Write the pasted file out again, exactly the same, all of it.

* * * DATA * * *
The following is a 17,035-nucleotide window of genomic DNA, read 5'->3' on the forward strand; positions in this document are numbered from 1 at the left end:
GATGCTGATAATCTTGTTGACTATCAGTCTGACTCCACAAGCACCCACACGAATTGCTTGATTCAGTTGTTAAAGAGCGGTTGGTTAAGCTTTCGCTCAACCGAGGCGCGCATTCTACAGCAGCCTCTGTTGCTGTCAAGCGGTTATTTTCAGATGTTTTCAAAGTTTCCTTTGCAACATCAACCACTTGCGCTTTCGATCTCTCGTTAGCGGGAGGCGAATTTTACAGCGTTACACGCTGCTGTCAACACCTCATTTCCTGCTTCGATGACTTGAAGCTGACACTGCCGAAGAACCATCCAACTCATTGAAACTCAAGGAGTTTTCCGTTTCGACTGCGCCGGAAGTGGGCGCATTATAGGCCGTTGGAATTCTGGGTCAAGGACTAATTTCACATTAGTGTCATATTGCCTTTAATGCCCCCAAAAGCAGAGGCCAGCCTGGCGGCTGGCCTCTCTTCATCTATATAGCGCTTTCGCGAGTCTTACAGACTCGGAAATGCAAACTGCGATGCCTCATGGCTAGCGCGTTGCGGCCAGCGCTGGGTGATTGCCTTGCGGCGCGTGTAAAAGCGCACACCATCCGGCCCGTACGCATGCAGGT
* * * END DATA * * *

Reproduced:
The following is a 17,035-nucleotide window of genomic DNA, read 5'->3' on the forward strand; positions in this document are numbered from 1 at the left end:
GATGCTGATAATCTTGTTGACTATCAGTCTGACTCCACAAGCACCCACACGAATTGCTTGATTCAGTTGTTAAAGAGCGGTTGGTTAAGCTTTCGCTCAACCGAGGCGCGCATTCTACAGCAGCCTCTGTTGCTGTCAAGCGGTTATTTTCAGATGTTTTCAAAGTTTCCTTTGCAACATCAACCACTTGCGCTTTCGATCTCTCGTTAGCGGGAGGCGAATTTTACAGCGTTACACGCTGCTGTCAACACCTCATTTCCTGCTTCGATGACTTGAAGCTGACACTGCCGAAGAACCATCCAACTCATTGAAACTCAAGGAGTTTTCCGTTTCGACTGCGCCGGAAGTGGGCGCATTATAGGCCGTTGGAATTCTGGGTCAAGGACTAATTTCACATTAGTGTCATATTGCCTTTAATGCCCCCAAAAGCAGAGGCCAGCCTGGCGGCTGGCCTCTCTTCATCTATATAGCGCTTTCGCGAGTCTTACAGACTCGGAAATGCAAACTGCGATGCCTCATGGCTAGCGCGTTGCGGCCAGCGCTGGGTGATTGCCTTGCGGCGCGTGTAAAAGCGCACACCATCCGGCCCGTACGCATGCAGGT